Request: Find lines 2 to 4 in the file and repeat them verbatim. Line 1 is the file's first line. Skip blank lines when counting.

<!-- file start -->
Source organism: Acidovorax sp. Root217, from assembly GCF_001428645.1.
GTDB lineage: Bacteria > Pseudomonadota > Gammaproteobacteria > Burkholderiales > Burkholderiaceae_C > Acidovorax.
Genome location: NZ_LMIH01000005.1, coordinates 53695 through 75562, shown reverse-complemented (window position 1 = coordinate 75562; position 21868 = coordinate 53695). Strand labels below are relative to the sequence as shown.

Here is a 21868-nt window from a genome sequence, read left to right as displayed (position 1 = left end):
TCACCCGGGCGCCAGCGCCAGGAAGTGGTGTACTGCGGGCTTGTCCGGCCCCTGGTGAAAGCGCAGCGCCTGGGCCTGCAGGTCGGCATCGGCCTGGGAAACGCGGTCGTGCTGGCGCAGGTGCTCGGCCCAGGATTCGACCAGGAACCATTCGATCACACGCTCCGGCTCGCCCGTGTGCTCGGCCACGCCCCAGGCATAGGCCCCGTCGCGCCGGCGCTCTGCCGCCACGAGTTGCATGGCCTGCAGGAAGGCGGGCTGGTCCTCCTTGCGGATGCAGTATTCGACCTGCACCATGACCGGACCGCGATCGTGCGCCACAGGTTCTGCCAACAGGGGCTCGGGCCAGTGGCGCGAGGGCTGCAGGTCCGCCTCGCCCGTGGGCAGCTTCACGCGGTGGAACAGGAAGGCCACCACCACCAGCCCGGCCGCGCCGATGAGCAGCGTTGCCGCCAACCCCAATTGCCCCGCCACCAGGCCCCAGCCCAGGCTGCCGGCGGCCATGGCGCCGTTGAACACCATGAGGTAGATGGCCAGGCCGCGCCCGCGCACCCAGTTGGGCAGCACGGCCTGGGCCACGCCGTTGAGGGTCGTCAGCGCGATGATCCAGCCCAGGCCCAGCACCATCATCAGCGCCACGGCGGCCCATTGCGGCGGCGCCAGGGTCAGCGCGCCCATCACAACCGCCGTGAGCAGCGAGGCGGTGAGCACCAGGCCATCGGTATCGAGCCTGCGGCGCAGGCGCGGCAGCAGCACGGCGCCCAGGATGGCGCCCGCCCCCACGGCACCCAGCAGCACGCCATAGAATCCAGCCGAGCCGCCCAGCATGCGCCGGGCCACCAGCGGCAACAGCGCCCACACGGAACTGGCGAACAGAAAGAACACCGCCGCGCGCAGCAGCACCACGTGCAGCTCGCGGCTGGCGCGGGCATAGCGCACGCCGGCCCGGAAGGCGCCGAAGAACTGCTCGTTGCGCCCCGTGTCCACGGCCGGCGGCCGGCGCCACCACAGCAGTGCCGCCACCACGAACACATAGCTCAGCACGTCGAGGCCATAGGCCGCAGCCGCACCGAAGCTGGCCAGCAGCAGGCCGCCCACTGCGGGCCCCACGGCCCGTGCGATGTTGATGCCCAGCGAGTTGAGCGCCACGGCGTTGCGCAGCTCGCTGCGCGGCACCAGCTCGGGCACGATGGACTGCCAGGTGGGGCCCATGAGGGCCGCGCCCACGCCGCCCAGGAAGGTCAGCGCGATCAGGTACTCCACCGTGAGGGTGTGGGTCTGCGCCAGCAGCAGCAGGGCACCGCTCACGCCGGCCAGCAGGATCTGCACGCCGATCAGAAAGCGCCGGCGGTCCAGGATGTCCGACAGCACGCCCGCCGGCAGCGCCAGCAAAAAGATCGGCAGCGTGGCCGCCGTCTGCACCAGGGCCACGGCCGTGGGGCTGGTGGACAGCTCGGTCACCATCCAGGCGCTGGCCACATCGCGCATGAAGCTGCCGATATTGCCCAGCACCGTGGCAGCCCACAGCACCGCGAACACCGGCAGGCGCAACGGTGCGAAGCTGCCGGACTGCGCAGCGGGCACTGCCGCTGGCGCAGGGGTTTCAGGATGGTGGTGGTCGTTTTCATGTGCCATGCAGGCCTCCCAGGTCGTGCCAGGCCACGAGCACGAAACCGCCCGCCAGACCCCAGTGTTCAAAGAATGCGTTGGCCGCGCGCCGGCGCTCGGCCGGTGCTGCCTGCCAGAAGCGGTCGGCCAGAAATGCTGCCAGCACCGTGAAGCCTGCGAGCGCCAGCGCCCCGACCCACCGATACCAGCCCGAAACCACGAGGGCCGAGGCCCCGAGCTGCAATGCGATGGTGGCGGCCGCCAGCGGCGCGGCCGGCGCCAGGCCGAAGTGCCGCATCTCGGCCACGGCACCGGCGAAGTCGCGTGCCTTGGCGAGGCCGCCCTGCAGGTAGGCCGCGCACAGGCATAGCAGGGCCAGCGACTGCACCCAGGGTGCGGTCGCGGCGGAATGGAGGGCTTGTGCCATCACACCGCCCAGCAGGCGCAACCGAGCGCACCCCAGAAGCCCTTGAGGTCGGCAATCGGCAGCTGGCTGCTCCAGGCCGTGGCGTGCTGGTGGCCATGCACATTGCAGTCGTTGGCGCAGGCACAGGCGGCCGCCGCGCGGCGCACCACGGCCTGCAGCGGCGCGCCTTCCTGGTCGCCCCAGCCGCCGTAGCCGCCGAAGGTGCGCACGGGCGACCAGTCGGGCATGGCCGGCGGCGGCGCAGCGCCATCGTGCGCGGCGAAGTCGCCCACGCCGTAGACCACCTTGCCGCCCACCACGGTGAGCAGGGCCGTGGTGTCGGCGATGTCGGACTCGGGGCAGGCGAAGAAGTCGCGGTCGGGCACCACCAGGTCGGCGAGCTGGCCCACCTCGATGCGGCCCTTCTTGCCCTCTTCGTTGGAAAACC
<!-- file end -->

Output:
GTDB lineage: Bacteria > Pseudomonadota > Gammaproteobacteria > Burkholderiales > Burkholderiaceae_C > Acidovorax.
Genome location: NZ_LMIH01000005.1, coordinates 53695 through 75562, shown reverse-complemented (window position 1 = coordinate 75562; position 21868 = coordinate 53695). Strand labels below are relative to the sequence as shown.

Here is a 21868-nt window from a genome sequence, read left to right as displayed (position 1 = left end):